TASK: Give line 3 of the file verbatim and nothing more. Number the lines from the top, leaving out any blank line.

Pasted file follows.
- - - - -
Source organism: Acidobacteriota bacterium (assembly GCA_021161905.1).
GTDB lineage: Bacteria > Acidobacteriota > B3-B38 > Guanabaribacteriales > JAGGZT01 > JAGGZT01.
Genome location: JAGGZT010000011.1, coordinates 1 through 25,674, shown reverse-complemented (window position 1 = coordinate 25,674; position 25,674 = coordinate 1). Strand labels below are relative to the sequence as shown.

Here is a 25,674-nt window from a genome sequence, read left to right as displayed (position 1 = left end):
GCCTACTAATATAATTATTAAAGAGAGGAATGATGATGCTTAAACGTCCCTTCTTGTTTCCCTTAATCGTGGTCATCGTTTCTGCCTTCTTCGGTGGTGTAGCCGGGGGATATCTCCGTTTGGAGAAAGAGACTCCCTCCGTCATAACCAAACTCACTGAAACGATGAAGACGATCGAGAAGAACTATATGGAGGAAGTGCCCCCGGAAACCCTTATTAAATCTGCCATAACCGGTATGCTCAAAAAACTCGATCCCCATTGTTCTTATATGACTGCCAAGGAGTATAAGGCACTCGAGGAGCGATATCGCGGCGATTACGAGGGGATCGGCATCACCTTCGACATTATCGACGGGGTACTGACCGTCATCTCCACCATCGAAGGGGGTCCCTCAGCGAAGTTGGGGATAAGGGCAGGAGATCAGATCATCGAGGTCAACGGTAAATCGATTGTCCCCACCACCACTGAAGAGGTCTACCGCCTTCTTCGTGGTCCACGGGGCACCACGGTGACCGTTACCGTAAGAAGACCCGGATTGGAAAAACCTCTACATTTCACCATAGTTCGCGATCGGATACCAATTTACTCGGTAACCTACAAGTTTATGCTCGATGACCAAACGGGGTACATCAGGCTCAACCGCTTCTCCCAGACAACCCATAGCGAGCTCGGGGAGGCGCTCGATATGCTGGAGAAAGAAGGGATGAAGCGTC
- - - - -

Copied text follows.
Genome location: JAGGZT010000011.1, coordinates 1 through 25,674, shown reverse-complemented (window position 1 = coordinate 25,674; position 25,674 = coordinate 1). Strand labels below are relative to the sequence as shown.